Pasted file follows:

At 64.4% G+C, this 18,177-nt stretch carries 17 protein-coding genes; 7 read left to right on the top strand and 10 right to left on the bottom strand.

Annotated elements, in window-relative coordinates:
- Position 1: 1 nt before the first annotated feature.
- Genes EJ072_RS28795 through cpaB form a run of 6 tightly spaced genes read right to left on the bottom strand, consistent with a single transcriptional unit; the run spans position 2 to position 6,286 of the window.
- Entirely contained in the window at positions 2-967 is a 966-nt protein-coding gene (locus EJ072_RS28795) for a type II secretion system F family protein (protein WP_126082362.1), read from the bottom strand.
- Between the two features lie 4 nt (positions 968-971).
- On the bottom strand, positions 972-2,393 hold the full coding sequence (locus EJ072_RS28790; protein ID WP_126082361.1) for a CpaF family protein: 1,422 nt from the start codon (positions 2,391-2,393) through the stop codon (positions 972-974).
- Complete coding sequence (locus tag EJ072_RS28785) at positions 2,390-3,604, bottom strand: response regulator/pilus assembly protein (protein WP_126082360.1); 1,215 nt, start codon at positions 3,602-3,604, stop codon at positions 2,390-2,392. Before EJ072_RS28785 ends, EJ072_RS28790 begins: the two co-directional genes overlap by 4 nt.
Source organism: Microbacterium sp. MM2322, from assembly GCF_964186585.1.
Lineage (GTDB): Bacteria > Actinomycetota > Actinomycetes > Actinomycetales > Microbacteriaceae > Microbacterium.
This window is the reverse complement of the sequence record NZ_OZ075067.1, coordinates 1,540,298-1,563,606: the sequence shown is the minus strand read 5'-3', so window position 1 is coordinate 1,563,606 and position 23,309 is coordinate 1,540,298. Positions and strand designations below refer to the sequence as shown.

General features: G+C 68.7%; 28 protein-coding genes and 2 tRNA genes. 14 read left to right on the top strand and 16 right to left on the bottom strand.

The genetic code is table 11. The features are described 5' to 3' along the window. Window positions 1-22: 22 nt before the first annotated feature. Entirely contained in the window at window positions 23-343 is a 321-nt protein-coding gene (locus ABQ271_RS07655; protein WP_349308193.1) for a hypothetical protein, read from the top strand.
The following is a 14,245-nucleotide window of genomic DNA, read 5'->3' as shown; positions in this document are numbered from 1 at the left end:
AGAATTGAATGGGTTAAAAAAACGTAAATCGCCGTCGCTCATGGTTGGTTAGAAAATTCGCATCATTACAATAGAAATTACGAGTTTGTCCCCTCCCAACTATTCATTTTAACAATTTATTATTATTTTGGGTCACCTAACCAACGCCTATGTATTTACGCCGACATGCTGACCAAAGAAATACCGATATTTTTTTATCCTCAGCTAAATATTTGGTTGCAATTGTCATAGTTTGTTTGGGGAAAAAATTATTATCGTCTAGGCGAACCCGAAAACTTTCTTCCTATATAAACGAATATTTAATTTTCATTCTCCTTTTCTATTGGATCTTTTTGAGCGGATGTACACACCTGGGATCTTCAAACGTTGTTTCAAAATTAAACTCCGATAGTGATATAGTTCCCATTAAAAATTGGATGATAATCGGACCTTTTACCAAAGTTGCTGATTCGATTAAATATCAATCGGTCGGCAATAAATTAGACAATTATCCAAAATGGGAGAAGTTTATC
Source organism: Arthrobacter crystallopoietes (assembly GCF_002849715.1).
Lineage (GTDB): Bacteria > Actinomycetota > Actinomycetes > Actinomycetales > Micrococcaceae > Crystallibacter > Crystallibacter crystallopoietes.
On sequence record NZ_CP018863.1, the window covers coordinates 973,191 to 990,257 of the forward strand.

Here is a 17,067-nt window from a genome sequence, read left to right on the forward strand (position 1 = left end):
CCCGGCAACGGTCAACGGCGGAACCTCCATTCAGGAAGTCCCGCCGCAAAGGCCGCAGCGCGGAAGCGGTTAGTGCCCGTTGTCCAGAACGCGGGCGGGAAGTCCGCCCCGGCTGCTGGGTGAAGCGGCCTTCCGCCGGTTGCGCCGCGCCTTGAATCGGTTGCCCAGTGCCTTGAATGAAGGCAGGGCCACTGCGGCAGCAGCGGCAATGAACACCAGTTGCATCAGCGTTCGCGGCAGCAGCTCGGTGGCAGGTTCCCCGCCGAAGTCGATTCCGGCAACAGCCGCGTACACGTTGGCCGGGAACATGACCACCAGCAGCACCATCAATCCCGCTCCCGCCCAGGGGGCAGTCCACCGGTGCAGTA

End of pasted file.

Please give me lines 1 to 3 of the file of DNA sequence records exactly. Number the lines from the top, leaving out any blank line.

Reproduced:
At 64.4% G+C, this 18,177-nt stretch carries 17 protein-coding genes; 7 read left to right on the top strand and 10 right to left on the bottom strand.

Annotated elements, in window-relative coordinates:
- Position 1: 1 nt before the first annotated feature.